It came from Canada: Part 2 » strategy

It came from Canada: Part 2

Huggies and HP made a splash on the awards circuit, now learn how (and why) their work is being shipped to new markets.

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In a three-part series from the January/February 2018 issue of strategy, we look at Canadian creative and strategy that’s been travelling across borders. Want to know how to apply universal truths to work that breaks through in markets beyond our own? Then take a look at exported work from Huggies and HP below, and check back tomorrow for more.

The brand: Huggies (Kimberly-Clark)

The campaign: “No Baby Unhugged”

The agency: Ogilvy & Mather

The global reach: At least part of the campaign has been picked up or adapted by 26 countries around the world. Ogilvy’s evolution of the Canadian creative was also selected as the global Huggies platform, rolling out worldwide in 2018.

The human truth: A mom wants her baby to be hugged.

How they did it: As a challenger brand to P&G’s Pampers, Kimberly-Clark’s Huggies struggled to carve share in hospitals where competitors maintained distribution contracts. In 2014, working with Ogilvy, the decision was made to focus on emotional messaging, rather than the traditional features-and-benefits approach that dominates the diaper market, says Paul Scott, Huggies brand team leader.

IMAGE 1To help build loyalty for the duration of a baby’s diapering journey, the brand targeted parents of newborns. The hospital – where folks are first presented with their bundles of joy – was an ideal place to get the branding across. The decision coincided with a number of hospital contract wins, whereby Kimberly-Clark supplied diapers for the maternity wards.

Amid the contract wins, Huggies decided to build on its identity of, well, hugs. The insight for the campaign came from scientific research, which found that babies who are hugged regularly are overall healthier than their unhugged counterparts. It’s such a powerful response that many hospitals have volunteers who hug newborns when their parents can’t be there to do it themselves.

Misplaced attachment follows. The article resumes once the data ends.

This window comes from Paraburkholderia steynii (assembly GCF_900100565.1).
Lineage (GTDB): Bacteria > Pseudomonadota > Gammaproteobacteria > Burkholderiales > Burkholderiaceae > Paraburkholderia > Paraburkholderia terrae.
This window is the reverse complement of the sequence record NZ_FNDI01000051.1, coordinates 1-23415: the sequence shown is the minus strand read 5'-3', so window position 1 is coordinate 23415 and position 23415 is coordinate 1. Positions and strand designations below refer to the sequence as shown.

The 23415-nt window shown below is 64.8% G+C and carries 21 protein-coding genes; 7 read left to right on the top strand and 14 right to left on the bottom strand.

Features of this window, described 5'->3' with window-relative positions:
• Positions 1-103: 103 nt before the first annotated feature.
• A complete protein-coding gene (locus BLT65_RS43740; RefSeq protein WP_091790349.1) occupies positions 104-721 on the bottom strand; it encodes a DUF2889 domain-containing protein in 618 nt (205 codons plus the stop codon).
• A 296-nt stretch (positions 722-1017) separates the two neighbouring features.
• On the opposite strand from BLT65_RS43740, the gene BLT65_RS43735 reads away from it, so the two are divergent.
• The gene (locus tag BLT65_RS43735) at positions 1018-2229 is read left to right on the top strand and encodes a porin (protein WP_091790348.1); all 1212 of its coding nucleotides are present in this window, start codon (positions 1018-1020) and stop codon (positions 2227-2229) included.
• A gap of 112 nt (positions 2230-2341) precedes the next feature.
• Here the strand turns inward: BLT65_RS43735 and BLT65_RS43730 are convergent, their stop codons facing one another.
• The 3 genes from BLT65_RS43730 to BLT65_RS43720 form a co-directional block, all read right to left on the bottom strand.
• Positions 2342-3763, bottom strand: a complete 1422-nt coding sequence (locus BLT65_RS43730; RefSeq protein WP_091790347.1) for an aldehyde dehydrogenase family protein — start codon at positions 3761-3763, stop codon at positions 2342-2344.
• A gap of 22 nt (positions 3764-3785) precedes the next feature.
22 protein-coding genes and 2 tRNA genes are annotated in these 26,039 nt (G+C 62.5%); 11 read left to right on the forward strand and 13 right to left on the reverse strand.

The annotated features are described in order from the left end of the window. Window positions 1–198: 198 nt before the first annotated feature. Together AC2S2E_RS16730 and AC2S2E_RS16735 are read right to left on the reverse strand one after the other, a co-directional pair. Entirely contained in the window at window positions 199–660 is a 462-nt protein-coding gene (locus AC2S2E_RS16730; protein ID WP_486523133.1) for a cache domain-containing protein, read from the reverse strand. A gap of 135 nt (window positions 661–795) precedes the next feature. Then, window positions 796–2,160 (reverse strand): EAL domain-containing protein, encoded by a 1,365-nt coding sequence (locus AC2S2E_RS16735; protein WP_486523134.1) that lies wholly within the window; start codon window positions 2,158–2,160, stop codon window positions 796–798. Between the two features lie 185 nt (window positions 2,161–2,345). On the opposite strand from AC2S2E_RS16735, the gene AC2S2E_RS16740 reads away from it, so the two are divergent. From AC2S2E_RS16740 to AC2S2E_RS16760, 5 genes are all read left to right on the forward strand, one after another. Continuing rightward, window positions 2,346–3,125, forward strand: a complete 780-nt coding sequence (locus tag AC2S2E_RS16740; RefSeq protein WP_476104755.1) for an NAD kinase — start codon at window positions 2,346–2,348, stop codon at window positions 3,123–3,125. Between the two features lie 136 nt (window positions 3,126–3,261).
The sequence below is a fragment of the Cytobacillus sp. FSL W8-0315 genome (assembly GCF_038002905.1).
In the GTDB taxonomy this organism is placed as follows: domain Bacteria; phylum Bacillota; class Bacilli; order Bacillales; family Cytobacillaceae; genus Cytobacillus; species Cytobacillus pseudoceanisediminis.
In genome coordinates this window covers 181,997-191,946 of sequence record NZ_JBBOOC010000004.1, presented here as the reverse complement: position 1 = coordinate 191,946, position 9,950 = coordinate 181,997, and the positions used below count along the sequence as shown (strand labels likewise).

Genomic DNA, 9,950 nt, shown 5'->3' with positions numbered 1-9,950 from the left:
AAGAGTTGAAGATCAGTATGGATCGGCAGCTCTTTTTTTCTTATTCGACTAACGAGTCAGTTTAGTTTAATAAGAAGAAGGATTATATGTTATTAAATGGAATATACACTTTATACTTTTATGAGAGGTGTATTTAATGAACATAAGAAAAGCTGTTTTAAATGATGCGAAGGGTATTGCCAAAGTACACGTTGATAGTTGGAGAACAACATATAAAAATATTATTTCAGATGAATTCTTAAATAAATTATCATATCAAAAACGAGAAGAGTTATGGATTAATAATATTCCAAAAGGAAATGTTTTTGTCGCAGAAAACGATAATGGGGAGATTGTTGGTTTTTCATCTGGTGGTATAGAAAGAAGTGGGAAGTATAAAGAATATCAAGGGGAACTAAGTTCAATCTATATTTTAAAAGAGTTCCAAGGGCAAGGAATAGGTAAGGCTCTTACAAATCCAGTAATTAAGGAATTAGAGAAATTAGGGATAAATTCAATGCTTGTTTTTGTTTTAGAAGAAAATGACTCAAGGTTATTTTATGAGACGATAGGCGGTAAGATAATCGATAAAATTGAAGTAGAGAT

Huggies launched a CSR campaign to send more volunteers into hospitals, with marketing efforts supporting the push. A TV spot, originally launched in 2015, featured moms, dads and volunteers embracing infants, with the promise that no baby shall be left unhugged. It was a success here in Canada, helping the newborn category grow 19% in its first year – far outpacing competitors – while ROI was double the initial investment, Scott says.

In 2016, the Canadian team was invited to present the case among KC brands internationally. Australia immediately picked up the commercial for its market and began to work with hospitals to launch its own initiative.

IMAGE 3aIn 2017, however, the campaign really took off, Scott says, with 20 markets around the globe launching their own hospital programs, and 26 countries picking up at least some part of the campaign, either lifting the creative for their markets or adapting it with local talent.

Scott pegs much of that success on the human truth built into the campaign, which simply is that people want to hug babies. “A mom is a mom, no matter what country she is in,” he says. “And a mom wants her baby to be hugged.”